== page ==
I know that its not uncommon to split an XLR using a Y-adapter when going in to an external audio recorder and setting the levels lower on one input (about -10db lower) so that if the main input peaks you have the lower level to get the audio from. My question is, how is this accomplished with phantom power?

I have a Roland R-26 and it does not have the ability to shut of phantom for one of the analog inputs, and I don't want to 'double up' the phantom on the mic. I suppose since my Rode NTG2 supports battery power that I could just use that and turn off phantom completely, but I was wondering how this is handled in the recorder? Does anyone have experience with this?


As explained on another board (https://www.gearslutz.com/board/10509494-post13.html):

There are two reasons why phantom power mic inputs should never be connected directly together with a "Y" cable or adapter. (Such adapters or "Y" cables are fine for use with unpowered dynamic mic inputs, but not for phantom powered inputs. That includes inputs on the same device like (2) side by side channels on a mixer.)

  1. Potential mic damage:

Modern phantom powered microphones use the phantom power to power the impedance converter and the output line driver stages, and to supply the capsule bias (on non-electret mics). By placing two powered inputs in parallel the source impedance of the phantom power source is halved. On a P-48 circuit, instead of have a single 6810 ohm resistor on each input line feeding the mic you now have an effective power source impedance of 3405 ohms on each line. The P-48 circuit can now supply twice the current. The lowered P-48 resistance changes the operating voltage at the mic. That can change the operating point of the output stage drivers and the intended impedance converter operating point, and possibly the capsule bias.

Some mics (not the majority), use a voltage regulator (usually a single Zener diode) to keep the mic active-electronics operating at a constant voltage. On those mics, using paralleled powered inputs will greatly increase the power dissipation in the Zener regulator. The Zener current can more than double.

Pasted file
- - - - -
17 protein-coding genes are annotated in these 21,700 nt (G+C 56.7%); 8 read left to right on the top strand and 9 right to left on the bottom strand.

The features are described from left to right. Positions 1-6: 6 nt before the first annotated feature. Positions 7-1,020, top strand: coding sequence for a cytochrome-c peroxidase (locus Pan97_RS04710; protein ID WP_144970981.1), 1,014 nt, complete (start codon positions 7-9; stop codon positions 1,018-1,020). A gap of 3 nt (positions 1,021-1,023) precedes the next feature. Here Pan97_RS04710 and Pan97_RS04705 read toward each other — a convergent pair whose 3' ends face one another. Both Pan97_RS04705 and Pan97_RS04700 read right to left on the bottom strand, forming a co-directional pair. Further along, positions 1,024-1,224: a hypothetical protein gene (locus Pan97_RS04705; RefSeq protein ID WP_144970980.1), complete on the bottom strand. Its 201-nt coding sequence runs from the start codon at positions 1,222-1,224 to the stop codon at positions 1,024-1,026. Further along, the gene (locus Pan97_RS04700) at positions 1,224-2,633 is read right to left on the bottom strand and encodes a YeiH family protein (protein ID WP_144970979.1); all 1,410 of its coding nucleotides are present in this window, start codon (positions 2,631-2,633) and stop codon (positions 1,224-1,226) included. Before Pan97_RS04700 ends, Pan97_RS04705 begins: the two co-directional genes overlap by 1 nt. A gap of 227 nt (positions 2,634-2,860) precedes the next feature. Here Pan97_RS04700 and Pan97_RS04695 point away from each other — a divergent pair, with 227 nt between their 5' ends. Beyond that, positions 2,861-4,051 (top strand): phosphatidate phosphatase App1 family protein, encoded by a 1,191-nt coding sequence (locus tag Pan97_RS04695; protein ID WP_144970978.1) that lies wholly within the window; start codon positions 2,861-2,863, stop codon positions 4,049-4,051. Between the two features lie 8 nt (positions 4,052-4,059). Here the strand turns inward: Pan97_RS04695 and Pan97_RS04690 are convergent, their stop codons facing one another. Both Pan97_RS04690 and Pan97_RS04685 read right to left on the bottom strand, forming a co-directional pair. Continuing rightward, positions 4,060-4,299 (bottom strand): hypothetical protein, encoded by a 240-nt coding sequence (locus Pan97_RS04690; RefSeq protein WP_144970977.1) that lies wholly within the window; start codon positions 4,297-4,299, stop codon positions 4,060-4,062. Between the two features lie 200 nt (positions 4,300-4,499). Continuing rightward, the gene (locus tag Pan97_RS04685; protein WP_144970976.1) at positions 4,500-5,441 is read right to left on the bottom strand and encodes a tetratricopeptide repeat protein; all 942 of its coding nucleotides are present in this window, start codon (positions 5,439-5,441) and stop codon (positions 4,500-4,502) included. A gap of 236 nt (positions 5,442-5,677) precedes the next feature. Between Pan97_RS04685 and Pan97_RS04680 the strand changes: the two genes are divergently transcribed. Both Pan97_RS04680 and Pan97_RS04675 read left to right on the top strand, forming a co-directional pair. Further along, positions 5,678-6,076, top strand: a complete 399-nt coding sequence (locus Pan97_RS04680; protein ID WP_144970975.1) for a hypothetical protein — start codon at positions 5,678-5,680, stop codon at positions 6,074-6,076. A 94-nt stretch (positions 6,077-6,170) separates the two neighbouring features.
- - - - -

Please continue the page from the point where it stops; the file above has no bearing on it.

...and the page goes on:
A modern phantom powered mic is designed to work with a known source impedance for the phantom power current. Halving that impedance is risky. Additionally paralleling the inputs drops the load impedance the mic "sees" to half of a single input. That's not a mic safety issue like lower the P-48 current source impedance, but may affect the sound of some mics.

Incidentally, cutting the pin-1 return for one of the inputs may not change the current supplied from the input. There will be a good chance that there will be another ground path like a power line common connection or another audio cable between the two pieces of gear which will still provide a return path for the phantom power current.

  1. Input circuit damage (not relevant to your case, but potentially interesting nonetheless):

If phantom powered inputs on different pieces of gear have their inputs paralleled using a simple direct "Y" cable it's possible to damage the mic input stage of one when it's operating power (not phantom Power) is off and the phantom power on the other input is switched on or off. Most modern op amp input can be damaged if either of the differential input terminals is allowed to reach a voltage that exceeds the power supply rail voltage. When one input amp is powered down, it's rails are at or very near "0" voltage. Even the application of a few volts coupled in from an external power source (the PP on the "other" mic input) may produce a input voltage transient that exceeds the (now "0" ) power rail voltage. Some input's have voltage "clamps" to prevent that but many do not. Remember, the designers did not design the inputs to withstand [externally-applied] phantom power when the device was switched "off".

That is not an issue if you are running (2) mixer inputs in parallel (same power supplies), but can be if you are using separately powered devices.

Bottom line: If you care about protecting your powered mics and your mic pre inputs, don't ever use a directly coupled parallel "Y" cable on a phantom powered input no matter what anyone tells you. An isolated transformer splitter, or capacitively-coupled "splitter" is the only wise solution.

Or, in your case, use the internal battery power and split the mic signals as if it were a self-powered dynamic mic.

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